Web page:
Cubs

Joe Maddon feels the heat from White House comments and rethinks Trump vs. sports world

Joe Maddon feels the heat from White House comments and rethinks Trump vs. sports world

MILWAUKEE – Sticking to sports becomes impossible when Donald Trump calls protesting NFL players sons of b------ and feuds with NBA superstars Stephen Curry and LeBron James on Twitter while the University of North Carolina’s national championship men’s basketball team declines a White House invitation (scheduling conflict) and Oakland A’s catcher Bruce Maxwell takes a knee during the national anthem.

All that happened within 24-plus hours, a head-spinning news cycle that will not stop. It’s impossible to escape for a high-profile organization with political connections like the Cubs.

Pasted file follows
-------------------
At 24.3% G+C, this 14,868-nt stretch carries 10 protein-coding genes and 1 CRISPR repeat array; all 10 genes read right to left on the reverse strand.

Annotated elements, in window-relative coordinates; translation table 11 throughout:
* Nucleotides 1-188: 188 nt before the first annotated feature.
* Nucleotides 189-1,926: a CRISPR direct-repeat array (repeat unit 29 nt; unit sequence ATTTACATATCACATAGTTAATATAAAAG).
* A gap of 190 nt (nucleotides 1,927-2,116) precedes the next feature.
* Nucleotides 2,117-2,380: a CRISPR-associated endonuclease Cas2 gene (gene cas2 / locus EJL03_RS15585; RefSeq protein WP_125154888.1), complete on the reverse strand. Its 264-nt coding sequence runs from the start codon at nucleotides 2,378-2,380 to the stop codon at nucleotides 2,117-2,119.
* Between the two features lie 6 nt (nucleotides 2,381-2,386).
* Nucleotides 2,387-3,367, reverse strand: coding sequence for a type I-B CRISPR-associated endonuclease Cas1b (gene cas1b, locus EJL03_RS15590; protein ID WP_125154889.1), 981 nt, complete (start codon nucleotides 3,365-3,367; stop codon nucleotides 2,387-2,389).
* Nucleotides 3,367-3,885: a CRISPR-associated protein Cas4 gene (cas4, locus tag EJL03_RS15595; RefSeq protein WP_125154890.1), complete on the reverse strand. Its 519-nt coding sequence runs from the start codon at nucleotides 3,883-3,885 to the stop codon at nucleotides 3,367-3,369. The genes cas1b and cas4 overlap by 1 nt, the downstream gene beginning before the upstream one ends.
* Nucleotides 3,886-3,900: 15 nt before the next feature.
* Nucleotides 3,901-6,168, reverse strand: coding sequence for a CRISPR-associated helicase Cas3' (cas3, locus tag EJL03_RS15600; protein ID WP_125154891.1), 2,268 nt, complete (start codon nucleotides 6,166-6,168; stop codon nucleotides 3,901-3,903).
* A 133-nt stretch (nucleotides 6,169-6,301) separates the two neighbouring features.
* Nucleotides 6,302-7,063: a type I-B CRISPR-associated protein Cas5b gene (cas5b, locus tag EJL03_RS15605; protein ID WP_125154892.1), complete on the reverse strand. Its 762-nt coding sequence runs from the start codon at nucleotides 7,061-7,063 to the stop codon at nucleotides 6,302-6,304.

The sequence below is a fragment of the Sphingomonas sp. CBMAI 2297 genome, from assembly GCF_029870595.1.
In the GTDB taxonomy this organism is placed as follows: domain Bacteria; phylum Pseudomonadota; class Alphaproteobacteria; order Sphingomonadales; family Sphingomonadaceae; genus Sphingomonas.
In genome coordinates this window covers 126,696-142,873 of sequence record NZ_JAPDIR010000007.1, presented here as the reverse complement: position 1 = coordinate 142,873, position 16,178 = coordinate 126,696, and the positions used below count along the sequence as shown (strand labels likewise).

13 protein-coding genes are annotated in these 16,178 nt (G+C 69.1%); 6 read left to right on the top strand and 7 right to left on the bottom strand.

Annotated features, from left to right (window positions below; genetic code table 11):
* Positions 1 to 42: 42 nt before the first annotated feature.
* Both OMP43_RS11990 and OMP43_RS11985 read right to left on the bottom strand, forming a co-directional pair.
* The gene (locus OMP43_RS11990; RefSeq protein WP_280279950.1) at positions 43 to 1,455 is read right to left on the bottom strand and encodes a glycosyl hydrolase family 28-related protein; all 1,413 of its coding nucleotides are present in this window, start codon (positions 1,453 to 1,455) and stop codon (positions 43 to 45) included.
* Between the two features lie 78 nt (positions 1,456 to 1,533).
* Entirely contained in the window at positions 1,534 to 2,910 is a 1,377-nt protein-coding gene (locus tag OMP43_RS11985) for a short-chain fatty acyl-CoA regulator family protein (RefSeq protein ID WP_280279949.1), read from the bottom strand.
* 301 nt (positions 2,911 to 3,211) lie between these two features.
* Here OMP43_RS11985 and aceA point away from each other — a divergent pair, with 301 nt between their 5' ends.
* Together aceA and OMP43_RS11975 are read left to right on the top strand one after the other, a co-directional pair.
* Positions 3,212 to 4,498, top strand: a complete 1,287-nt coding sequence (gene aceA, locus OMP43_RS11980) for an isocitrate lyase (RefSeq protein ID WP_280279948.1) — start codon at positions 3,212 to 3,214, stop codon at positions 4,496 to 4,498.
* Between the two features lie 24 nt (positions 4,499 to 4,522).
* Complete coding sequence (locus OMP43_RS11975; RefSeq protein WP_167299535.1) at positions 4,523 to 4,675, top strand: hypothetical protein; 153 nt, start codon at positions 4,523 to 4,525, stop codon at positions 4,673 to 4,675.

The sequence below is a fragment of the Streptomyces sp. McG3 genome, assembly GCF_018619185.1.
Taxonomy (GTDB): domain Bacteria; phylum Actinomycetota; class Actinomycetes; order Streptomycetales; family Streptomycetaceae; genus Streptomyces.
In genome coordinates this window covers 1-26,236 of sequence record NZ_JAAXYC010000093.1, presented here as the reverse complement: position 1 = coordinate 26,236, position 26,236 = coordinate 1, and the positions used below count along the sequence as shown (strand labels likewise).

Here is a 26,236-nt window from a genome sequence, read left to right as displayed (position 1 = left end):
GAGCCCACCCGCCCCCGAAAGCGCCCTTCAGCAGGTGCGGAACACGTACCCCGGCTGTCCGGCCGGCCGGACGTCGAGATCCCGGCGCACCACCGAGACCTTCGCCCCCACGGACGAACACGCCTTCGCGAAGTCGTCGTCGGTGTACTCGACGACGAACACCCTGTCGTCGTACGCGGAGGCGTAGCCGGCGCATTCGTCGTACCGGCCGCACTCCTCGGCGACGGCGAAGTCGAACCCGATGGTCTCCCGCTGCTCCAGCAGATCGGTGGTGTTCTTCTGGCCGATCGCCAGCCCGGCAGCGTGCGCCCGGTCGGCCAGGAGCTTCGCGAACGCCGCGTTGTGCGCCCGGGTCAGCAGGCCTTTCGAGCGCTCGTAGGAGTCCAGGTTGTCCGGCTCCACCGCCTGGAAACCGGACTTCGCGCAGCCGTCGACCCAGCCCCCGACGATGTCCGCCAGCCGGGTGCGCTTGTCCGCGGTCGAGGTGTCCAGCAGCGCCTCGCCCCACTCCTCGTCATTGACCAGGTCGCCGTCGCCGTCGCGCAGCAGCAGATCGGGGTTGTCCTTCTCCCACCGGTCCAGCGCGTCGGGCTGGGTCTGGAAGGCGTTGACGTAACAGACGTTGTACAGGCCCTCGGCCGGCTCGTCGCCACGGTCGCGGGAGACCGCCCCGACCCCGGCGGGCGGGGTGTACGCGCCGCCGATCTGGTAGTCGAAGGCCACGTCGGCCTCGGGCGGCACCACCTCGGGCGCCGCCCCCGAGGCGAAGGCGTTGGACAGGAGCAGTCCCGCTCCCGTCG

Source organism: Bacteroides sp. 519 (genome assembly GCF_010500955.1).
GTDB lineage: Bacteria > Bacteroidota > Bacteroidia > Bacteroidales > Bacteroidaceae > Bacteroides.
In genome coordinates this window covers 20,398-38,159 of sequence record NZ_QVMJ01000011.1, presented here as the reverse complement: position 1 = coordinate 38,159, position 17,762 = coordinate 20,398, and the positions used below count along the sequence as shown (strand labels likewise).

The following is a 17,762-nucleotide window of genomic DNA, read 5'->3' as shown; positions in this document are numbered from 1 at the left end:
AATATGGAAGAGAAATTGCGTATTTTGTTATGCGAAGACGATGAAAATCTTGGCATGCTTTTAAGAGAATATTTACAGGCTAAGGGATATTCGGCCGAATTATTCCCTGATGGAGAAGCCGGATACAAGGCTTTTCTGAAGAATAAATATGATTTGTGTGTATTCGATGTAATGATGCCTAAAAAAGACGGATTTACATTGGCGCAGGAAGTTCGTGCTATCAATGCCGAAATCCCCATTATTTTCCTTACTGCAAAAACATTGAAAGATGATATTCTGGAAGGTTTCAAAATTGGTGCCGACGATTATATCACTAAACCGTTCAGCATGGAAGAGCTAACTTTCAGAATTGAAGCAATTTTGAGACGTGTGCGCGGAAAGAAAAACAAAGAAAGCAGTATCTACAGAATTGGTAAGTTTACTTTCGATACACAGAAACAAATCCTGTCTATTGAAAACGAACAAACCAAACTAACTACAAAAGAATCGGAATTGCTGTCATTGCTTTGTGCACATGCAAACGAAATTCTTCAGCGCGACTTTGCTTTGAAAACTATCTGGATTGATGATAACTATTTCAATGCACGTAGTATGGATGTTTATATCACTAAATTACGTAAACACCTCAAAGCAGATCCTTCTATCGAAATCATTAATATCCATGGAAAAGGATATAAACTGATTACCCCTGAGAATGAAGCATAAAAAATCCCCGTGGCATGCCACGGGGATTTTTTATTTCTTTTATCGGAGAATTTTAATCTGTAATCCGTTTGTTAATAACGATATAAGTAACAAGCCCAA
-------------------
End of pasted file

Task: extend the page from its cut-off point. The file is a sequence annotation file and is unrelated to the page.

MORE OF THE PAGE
That’s how manager Joe Maddon wound up feeling the heat in Miller Park’s visiting dugout before Sunday’s game against the Milwaukee Brewers, clarifying his comments to the Chicago Sun-Times that went viral: “It’s dangerous when folks in our country stop respecting the White House and the seat of the president.”

“What would you like me to say?” Maddon said. “I’ve read it all and I’m saying it’s understandable why these people – why the players – jumped back at him the way they did. It’s very understandable, absolutely. I had no idea.”

The Sun-Times asked Maddon for a reaction minutes after Saturday afternoon’s 10-inning, playoff-intensity loss to the Brewers as the media session was breaking up in the manager’s office inside the visiting clubhouse. That quote appeared deep within a longer story headlined: “Sports world revolts: LeBron James, Roger Goodell fire back at Trump.”